Speculative memory (introduced with OS X 10.5) means that the kernel has marked a specific page of memory as being "speculative" - meaning that it is stored by the kernel because it predicts that it probably will be used for something later, but it hasn't happened yet. I.e. the kernel is speculating that reading something now will benefit it later.
In practice this occurs when the macOS kernel detects that it (because of application requests) are reading in a sequential manner from a disk drive. For example if an application reads block number 1, 2 and 3 - it is fair to assume that there's a high probability that the next block to be read is nummer 4. It might not be, but it is likely to happen.
The reason the kernel tries to detect this is that in many cases it is "cheaper" (in terms of performance) to read in larger blocks from the disk, and/or issue multiple requests to the drive for many blocks at the same time - rather than issuing them one at a time. Also it is possible for the kernel to request blocks from disk while the application itself is actually busy doing something else and hasn't asked for the block yet.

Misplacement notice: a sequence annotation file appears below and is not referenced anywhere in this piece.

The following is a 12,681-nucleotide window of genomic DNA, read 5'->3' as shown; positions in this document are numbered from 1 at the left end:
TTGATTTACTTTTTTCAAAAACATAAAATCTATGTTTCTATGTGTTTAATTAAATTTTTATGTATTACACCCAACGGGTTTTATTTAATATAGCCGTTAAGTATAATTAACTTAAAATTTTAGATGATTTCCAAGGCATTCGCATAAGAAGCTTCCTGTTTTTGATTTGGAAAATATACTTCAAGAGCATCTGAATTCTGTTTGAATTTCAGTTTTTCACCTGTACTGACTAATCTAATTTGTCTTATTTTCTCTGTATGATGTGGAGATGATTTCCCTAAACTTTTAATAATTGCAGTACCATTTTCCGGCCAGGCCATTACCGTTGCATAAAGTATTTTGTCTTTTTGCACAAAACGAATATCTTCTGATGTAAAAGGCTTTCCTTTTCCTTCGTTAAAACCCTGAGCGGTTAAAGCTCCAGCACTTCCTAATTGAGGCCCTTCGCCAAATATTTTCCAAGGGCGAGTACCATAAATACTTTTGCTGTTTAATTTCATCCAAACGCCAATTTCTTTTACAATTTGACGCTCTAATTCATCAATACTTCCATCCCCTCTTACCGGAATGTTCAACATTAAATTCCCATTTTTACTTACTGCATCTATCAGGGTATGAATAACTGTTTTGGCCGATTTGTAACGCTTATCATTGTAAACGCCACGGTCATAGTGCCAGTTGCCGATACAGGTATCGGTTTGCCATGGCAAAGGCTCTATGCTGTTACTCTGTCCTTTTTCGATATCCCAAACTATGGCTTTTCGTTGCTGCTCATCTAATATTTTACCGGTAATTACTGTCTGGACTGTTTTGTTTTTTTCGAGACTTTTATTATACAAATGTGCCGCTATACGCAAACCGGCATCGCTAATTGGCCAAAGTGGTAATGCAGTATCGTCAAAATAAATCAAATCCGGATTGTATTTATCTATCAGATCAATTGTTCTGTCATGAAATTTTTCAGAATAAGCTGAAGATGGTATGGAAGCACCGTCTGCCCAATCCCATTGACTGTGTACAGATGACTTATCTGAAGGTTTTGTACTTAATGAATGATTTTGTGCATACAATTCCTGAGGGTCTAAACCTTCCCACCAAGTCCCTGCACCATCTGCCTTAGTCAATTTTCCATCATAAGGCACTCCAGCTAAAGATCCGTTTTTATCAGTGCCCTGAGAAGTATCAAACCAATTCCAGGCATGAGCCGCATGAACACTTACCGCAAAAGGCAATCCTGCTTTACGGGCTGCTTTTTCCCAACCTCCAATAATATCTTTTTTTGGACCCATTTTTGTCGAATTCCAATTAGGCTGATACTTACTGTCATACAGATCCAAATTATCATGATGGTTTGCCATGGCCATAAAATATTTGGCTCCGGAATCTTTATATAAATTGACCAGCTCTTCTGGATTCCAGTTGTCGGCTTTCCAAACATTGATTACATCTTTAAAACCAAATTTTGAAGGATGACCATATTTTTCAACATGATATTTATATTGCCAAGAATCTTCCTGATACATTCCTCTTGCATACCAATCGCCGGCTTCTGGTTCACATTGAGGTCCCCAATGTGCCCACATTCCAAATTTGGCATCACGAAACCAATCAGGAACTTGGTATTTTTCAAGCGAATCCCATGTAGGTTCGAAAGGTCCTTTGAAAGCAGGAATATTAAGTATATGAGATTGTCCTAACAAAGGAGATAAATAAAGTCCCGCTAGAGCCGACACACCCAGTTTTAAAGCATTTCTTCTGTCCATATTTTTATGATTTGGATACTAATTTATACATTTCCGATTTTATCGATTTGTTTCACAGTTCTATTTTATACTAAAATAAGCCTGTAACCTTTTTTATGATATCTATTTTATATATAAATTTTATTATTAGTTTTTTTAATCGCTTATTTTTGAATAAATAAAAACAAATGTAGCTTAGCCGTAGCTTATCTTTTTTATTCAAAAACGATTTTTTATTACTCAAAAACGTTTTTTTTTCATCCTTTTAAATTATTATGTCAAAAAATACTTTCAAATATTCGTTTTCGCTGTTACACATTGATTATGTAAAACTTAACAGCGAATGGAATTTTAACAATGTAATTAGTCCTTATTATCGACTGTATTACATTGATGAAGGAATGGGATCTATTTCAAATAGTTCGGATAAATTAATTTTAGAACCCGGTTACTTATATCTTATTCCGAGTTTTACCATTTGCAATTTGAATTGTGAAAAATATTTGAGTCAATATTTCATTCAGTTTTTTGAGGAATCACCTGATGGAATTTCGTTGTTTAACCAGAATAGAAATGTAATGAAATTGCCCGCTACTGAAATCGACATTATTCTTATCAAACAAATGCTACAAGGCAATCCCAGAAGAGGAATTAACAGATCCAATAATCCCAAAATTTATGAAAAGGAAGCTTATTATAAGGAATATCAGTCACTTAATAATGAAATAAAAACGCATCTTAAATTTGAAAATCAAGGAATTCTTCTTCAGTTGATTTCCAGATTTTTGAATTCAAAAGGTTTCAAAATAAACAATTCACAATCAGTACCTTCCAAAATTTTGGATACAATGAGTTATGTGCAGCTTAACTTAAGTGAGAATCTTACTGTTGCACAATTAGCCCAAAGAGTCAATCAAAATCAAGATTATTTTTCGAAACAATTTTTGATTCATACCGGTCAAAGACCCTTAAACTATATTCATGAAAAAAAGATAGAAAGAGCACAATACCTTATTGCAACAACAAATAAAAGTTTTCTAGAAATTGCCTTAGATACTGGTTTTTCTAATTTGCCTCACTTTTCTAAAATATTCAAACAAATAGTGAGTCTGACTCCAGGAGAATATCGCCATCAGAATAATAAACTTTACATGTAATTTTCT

The idea behind speculative pages is thus to "prefetch" or "read ahead" on the disk and store these in memory, so that when the application later asks for the data, it can be provided very quickly. The current macOS kernel has different optimizations for ordinary hard disk drives and SSD drives in terms of when a prefetch is triggered, and how much is actually prefetched at a time.
The kernel marks these pages as "speculative", which is different from regular disk caching, because it knows that this is just a performance optimization on data that hasn't really been requested yet. So if the computer is lacking memory for other purposes, the speculative pages can be thrown out with little or no performance penalty at all.
In practice the kernel reads in the data into speculative pages and marks it as "protected" meaning that it won't be that easily thrown out under memory pressure. As the speculative pages age (i.e. time passes) they are moved from "bin to bin" so that older pages are stored together. When they reach a certain age, they are no longer protected - and can be readily discard if memory is needed for other purposes.
However, if an application actually uses the data that has been put in the speculative pages, they're immediately remarked as no longer speculative, and put in one of the other categories as relevant.
If you want you can completely disable speculative pages by setting speculative_reads_disabled to 1 with sysctl.
The reason statistics are made seperately for speculative pages so that it is not lumped together with free pages or the ordinary disk cache is that you can use it to measure if speculation is really being used on your machine, and how much, and you have a better idea on how much memory is actually being used by the applications - and not just by the kernel trying to optimize for performance.